Senator David Norris says intention clear in remarks made by Minister Phil Hogan, while Senator Seán Barrett accuses Taoiseach of ‘revenge’ on Independents
Wed, Mar 12, 2014, 01:00
Marie O’Halloran

The Government has been accused of preparing for political parties to “invade” the six Seanad’s university seats via its legislation to extend the vote to all colleges.
Trinity College Senator David Norris said this was quite clear in remarks by Minister for the Environment and Local Government Phil Hogan that provision would be made for an alternative arrangement for the filling of casual vacancies on the “replacement candidates list” system that operates for the European parliament elections.
“Nothing could demonstrate more clearly that the Government proposes to invade these seats,” said Mr Norris.
He was speaking during a Seanad debate on the General Scheme of the Seanad Electoral (University Members) (Amendment) Bill, under which 800,000 college students would be eligible to vote for the university panels.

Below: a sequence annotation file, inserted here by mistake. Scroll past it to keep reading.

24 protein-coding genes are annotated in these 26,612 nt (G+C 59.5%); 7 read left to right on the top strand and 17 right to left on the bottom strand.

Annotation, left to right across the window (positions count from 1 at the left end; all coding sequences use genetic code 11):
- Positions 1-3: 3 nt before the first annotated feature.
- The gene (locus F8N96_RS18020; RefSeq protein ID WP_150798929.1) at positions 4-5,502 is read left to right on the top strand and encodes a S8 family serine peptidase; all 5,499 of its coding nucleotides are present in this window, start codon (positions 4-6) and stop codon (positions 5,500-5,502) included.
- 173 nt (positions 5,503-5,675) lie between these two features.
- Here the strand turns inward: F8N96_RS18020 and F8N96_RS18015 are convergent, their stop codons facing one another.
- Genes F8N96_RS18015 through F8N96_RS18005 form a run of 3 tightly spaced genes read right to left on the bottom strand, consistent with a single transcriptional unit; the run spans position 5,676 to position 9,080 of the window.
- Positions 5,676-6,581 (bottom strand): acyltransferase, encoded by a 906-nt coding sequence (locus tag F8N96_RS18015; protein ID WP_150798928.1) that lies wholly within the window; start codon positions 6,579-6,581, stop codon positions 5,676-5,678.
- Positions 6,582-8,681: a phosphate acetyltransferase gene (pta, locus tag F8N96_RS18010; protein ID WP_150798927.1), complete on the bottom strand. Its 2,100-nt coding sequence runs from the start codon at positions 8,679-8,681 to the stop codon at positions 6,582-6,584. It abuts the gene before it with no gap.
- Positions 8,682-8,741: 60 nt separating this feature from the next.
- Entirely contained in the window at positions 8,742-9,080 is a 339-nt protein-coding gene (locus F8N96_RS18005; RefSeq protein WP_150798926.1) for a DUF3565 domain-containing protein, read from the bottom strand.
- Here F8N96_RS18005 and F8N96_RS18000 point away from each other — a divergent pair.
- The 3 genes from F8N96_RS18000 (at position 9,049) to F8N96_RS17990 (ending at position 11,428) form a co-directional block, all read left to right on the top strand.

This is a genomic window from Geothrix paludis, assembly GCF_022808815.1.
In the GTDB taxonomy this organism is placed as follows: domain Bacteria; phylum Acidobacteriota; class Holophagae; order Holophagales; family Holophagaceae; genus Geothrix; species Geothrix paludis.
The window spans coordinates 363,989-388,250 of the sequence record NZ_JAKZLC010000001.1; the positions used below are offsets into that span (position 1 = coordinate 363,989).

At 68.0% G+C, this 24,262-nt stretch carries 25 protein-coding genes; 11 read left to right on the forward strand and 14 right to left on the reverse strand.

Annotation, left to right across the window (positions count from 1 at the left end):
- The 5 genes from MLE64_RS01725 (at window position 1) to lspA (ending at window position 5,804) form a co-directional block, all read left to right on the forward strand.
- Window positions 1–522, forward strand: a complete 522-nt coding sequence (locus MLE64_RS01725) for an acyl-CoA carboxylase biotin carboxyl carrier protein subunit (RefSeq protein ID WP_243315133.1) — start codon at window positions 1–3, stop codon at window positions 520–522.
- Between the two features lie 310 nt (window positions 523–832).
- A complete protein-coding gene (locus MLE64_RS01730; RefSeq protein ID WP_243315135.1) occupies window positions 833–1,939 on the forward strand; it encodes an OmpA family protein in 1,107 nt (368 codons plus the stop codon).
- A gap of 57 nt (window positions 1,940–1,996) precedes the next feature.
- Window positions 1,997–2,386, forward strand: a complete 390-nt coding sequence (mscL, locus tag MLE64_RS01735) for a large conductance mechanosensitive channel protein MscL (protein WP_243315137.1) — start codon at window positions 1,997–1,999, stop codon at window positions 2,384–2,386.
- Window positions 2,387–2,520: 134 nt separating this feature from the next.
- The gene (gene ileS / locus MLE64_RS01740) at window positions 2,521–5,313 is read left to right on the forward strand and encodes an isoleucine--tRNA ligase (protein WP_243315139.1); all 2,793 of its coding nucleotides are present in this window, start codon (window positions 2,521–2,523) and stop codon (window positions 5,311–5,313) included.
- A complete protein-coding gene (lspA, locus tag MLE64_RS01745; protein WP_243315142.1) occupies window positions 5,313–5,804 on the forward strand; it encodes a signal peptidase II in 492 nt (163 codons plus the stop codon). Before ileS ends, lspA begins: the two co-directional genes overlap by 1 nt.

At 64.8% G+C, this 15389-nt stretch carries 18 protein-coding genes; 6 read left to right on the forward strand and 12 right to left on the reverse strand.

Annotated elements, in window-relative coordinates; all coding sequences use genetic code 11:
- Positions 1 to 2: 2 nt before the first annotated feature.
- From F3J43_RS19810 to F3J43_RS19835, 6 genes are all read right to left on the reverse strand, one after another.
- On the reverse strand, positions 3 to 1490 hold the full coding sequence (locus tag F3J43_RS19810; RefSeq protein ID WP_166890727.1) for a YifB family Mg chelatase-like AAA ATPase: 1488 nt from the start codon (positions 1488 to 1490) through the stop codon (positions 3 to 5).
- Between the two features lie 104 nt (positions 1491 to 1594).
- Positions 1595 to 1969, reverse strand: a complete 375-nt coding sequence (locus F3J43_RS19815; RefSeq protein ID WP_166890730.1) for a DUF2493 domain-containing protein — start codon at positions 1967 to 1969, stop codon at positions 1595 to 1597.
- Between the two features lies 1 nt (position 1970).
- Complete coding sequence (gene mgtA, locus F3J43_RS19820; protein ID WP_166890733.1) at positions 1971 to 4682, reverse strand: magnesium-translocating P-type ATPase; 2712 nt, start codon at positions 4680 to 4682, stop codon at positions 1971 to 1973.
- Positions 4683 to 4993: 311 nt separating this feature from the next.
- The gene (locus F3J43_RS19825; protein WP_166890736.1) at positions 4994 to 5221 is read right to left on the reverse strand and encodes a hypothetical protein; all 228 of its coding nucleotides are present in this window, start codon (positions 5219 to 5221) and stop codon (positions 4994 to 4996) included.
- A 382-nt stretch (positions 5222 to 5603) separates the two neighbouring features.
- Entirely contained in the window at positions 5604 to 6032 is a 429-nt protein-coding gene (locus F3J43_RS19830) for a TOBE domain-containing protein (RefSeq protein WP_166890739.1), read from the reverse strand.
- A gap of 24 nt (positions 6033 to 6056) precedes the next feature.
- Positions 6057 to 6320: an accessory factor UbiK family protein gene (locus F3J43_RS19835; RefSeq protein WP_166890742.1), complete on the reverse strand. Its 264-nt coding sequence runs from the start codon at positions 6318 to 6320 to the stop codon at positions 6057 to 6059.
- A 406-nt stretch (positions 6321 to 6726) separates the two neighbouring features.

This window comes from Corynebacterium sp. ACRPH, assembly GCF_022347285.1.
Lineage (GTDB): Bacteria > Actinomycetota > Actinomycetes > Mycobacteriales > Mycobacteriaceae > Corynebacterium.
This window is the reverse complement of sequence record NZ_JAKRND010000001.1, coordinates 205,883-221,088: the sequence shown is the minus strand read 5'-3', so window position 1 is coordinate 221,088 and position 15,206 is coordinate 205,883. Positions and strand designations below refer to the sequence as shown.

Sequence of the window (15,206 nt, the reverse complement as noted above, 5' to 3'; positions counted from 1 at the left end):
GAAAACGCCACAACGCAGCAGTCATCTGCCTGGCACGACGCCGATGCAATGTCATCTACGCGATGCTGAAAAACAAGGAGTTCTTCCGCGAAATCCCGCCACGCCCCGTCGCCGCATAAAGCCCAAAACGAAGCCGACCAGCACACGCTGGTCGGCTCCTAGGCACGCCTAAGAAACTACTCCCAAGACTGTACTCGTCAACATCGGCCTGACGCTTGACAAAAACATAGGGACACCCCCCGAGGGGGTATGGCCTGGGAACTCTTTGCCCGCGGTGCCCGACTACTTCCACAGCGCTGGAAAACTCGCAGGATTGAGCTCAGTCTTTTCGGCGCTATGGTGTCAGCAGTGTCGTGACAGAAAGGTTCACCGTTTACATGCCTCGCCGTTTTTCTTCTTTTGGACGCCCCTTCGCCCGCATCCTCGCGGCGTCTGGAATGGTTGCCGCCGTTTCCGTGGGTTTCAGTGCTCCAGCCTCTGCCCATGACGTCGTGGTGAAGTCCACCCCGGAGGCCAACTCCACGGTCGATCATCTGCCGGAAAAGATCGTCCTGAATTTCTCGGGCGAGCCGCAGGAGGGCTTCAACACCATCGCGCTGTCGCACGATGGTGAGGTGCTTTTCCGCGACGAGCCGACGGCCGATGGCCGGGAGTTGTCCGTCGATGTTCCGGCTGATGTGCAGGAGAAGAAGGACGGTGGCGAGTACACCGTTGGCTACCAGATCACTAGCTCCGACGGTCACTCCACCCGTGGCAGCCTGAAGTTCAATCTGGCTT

Mr Norris said “of the 60 Seanad seats we will have 800,000 people electing six members, 1,000 electing 43 and one person electing 11. Is that what the Minister calls democracy?”

Trinity College Senator Seán Barrett said the Taoiseach refused to debate the issue of the Seanad before the referendum and because he lost it “he is now to seek revenge on the Independents”.
Independent NUI Senator Feargal Quinn expressed his disappointment, describing the reforms as minimalist and lacking in ambition.
Taoiseach’s appointee Katherine Zappone saw the legislation as the start of opening up the Seanad to make it more inclusive but she asked why it was not opening up the Upper House to universal franchise.